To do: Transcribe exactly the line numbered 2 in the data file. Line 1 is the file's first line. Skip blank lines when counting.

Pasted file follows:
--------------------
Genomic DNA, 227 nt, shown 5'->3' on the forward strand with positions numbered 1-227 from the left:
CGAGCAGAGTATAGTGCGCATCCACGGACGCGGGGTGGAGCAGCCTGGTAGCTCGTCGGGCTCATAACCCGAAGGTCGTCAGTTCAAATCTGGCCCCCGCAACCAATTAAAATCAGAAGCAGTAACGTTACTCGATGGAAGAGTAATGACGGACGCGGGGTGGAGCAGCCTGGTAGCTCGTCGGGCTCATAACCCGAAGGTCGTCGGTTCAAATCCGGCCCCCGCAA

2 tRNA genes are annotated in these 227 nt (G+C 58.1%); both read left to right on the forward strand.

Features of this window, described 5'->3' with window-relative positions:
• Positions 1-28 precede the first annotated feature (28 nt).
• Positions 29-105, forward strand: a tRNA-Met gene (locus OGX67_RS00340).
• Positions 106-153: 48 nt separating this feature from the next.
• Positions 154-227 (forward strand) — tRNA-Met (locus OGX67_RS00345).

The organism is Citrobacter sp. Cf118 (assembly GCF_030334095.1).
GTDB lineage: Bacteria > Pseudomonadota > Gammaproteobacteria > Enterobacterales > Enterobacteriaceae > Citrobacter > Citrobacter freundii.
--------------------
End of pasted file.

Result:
CGAGCAGAGTATAGTGCGCATCCACGGACGCGGGGTGGAGCAGCCTGGTAGCTCGTCGGGCTCATAACCCGAAGGTCGTCAGTTCAAATCTGGCCCCCGCAACCAATTAAAATCAGAAGCAGTAACGTTACTCGATGGAAGAGTAATGACGGACGCGGGGTGGAGCAGCCTGGTAGCTCGTCGGGCTCATAACCCGAAGGTCGTCGGTTCAAATCCGGCCCCCGCAA